Graham, Ryan clash on Pelosi, stimulus

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U.S. Rep. Tim Ryan (D-17)

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Jim Graham

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Ex-U.S. Rep. James A. Traficant Jr.


17th District

Three candidates are running for the 17th Congressional District seat. James A. Traficant Jr., an independent candidate, did not respond to a questionnaire mailed by The Vindicator to his home. This listing is based on responses to those questionnaires. An (*) denotes the incumbent.


Age: 37

Home: 1504 Taft Ave., Niles.

Education: A law degree from Franklin Pierce University in Rindge, N.H.; a bachelor’s degree in political science from Bowling Green State University; a graduate of John F. Kennedy High School in Warren.

Employment: Congressman.

Family: Single.

Priority: To promote economic development and job growth.


Age: 57

Home: 248 Wae Trail, Cortland.

Education: A doctorate of pharmacy and a bachelor of science degree from Ohio Northern University; a Warren Western Reserve High School graduate.

Employment: Corporate manager of Clinical Pharmacy Services for Humility of Mary Health Partners.

Family: Wife, Claudia; two sons.

Priority: Enhance the environment for business growth and job creation; start paying off the debt, rewrite the health-care bill, and seal the borders.

By David Skolnick


The $800-billion-plus federal stimulus package was too small, U.S. Rep. Tim Ryan said.

It should have been twice the amount to drive down unemployment, get people back to work, and grow the economy, said Ryan, of Niles, D-17th.

“To say the stimulus didn’t work goes against every economic indicator available,” he said. “Things have certainly gotten a lot better, but unemployment hasn’t gone down enough and [Democrats] lost the message” on the stimulus bill being a good thing for the country.

The stimulus money helped “stabilize” the economy of the Mahoning Valley and other areas, Ryan said.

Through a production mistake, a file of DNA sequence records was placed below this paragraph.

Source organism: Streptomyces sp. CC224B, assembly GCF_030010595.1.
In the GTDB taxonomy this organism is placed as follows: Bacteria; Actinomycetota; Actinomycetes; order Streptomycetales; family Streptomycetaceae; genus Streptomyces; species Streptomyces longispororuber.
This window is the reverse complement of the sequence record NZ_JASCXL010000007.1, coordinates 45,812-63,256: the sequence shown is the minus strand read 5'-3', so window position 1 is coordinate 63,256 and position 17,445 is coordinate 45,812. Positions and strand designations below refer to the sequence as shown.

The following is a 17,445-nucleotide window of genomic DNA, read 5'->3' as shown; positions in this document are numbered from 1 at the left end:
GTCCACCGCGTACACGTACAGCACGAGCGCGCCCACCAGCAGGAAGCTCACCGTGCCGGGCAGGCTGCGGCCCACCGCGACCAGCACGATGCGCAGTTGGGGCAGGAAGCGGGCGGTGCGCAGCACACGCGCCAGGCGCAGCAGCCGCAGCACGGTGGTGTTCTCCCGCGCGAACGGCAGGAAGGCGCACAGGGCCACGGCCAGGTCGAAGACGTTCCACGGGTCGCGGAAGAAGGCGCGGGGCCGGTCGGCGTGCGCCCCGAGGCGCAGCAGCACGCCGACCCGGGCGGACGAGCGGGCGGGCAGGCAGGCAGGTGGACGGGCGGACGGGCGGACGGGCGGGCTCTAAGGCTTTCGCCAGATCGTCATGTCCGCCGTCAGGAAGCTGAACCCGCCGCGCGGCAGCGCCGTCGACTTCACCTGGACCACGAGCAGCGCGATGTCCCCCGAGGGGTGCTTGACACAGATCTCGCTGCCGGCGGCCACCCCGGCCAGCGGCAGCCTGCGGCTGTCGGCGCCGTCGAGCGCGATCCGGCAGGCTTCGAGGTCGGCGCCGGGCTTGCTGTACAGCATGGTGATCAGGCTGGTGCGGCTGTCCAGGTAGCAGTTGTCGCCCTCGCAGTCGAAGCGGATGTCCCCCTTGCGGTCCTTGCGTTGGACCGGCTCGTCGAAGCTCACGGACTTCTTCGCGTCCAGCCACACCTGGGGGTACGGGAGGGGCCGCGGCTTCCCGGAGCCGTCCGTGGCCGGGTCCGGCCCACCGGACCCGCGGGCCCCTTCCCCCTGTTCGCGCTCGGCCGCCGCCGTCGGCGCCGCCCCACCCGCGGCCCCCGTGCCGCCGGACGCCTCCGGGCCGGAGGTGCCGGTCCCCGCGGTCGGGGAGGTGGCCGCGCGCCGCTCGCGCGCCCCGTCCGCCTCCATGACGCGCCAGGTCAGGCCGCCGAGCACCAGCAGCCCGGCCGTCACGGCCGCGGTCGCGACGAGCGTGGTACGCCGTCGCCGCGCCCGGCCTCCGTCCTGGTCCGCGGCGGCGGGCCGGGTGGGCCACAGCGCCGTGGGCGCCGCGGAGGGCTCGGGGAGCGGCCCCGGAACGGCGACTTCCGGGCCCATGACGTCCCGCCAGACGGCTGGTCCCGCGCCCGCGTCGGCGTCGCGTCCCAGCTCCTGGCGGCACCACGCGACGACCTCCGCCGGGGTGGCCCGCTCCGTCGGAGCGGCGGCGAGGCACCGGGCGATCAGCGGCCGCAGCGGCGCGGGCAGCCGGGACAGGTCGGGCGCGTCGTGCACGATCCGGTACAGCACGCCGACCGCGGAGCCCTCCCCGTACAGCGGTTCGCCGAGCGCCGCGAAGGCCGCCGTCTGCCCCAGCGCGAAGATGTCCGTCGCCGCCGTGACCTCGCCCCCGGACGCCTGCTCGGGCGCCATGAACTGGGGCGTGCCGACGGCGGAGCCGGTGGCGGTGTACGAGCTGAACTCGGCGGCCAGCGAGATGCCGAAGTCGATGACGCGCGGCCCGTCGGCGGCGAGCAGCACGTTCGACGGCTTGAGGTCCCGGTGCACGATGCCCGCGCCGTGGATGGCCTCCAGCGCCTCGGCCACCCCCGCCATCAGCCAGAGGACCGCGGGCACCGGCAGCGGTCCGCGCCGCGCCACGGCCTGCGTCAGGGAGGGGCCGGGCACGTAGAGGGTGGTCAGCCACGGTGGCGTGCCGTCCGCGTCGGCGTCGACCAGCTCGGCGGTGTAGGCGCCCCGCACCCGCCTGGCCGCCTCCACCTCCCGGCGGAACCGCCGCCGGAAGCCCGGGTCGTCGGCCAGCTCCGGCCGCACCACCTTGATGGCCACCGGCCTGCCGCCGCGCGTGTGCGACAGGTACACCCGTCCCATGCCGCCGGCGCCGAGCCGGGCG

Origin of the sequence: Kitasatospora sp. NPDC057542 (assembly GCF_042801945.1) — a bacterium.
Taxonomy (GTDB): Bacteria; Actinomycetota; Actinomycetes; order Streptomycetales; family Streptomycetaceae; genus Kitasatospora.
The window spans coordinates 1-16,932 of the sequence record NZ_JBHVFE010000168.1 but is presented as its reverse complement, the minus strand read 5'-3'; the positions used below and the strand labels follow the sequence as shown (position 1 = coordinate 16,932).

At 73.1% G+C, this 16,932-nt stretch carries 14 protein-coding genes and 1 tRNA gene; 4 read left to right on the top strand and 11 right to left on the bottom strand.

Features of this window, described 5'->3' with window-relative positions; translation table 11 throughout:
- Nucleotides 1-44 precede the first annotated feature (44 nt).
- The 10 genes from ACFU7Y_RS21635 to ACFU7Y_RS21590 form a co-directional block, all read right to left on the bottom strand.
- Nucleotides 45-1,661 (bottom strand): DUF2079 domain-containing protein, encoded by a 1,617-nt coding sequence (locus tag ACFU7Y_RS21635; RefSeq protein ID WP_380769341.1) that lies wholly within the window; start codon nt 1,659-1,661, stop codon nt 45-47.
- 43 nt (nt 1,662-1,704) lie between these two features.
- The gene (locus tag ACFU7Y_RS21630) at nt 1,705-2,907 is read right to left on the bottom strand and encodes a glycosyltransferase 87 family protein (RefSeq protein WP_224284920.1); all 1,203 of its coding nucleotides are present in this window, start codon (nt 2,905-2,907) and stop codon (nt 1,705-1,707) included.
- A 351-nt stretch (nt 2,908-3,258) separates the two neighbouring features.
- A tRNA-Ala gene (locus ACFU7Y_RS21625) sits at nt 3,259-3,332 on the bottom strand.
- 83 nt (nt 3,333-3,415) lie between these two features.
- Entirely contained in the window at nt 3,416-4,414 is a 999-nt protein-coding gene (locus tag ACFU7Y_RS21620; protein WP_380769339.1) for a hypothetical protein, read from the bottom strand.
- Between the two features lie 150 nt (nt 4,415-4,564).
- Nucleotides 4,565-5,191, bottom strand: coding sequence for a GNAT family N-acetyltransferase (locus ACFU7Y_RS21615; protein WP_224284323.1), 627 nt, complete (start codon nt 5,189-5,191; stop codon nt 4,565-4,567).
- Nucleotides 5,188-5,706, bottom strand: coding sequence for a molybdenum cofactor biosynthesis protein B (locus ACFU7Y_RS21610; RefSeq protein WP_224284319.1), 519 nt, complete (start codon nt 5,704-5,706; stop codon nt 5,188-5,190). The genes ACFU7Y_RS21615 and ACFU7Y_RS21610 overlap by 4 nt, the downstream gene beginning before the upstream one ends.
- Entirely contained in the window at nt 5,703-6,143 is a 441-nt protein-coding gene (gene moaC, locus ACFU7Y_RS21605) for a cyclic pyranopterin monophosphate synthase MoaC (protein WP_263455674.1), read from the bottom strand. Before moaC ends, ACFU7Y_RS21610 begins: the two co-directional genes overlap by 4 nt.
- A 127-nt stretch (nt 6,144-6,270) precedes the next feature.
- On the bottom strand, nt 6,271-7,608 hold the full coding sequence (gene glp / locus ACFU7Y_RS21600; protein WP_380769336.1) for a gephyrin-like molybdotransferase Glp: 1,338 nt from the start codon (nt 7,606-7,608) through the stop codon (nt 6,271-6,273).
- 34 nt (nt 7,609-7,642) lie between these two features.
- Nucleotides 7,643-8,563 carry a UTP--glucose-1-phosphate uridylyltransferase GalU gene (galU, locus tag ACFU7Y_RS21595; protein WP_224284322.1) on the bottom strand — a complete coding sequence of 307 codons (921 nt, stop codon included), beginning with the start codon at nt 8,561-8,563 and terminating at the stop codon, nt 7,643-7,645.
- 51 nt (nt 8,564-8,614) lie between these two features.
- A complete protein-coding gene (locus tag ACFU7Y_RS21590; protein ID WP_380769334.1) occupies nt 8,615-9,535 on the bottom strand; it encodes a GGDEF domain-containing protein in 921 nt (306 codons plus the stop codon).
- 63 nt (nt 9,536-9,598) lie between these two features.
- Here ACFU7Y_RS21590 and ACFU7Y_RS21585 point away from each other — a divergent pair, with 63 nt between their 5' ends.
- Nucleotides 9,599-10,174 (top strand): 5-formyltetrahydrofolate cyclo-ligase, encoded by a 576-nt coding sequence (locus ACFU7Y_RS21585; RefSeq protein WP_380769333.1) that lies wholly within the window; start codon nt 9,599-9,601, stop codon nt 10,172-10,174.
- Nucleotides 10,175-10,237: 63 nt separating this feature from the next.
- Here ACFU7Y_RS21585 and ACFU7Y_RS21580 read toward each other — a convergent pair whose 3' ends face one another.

“I don’t think the stimulus was big enough,” he said.

Ryan is seeking his fifth two-year term as representative of the 17th Congressional District that includes portions of Mahoning, Trumbull, Portage and Summit counties.

He is being challenged by Republican Jim Graham of Cortland, manager of clinical pharmacy services for Humility of Mary Health Partners, and ex-U.S. Rep. James A. Traficant Jr. of Poland, running as an independent.

Graham criticized the $800-billion-plus federal stimulus package, saying it provided some benefit but was too expensive, and the promises of low unemployment didn’t materialize.

Though many Democrats back away from Speaker of the House Nancy Pelosi, Ryan said the two “share values,” and he praises her as a “very pragmatic politician” who’s “taken on the left wing of the party.”

Graham said he is “disgusted and angry about the lack of representation afforded to us by [Ryan], and his strict adherence to every Pelosi order on how to vote.”

For those looking for interesting and compelling political theater, this race should have fit the bill.

But it’s been relatively quiet.

Traficant, who used to employ Ryan during his time as a congressman, attracted a lot of attention in late August when his campaign successfully got him on the ballot after it initially appeared as though he wouldn’t have enough signatures to be an eligible candidate.

Except for the past week or so, Traficant has made only a handful of campaign appearances. And recently he’s been talking only about bringing an Indian gambling casino to North Jackson — something that isn’t permitted under state or federal law.

Also, Traficant has failed to raise the $5,000 minimum needed to file campaign finance reports with the Federal Election Commission.

In comparison, Graham raised $49,928.27 and spent $38,941.53 on his campaign as of Sept. 30.

Ryan raised and spent more than $1 million on his campaign. Last month, Ryan transferred $50,000 from his campaign to the Democratic Congressional Campaign Committee to provide money for fellow Democrats running in this election.

Ryan’s campaign had $272,306.12 as of Sept. 30. Ryan had carried over money from previous campaigns.

Ryan doesn’t plan to spend money on airing television commercials.

Graham plans some TV advertising, but it will be minimal.

“It’s horribly expensive,” he said.

Most national political handicappers have this race as “likely Democrat” or “safe Democrat,” even in a year in which several Democrats are fighting for their political lives.

If Democrats lose control of the House, Ryan said he’ll maintain his position on the powerful appropriations committee.

“Even a minority member on appropriations has a lot of influence,” he said.

If elected, Graham said he would support a 20-percent cut from every federal agency except the Defense Department and would start paying off the national debt. That wold mean pay freezes and/or layoffs for federal employees, Graham said.

“We have a huge deficit,” and the only way to cut it is to spend less and cut more, he said.

Graham also supports reducing regulations and taxes to allow small businesses to grow.

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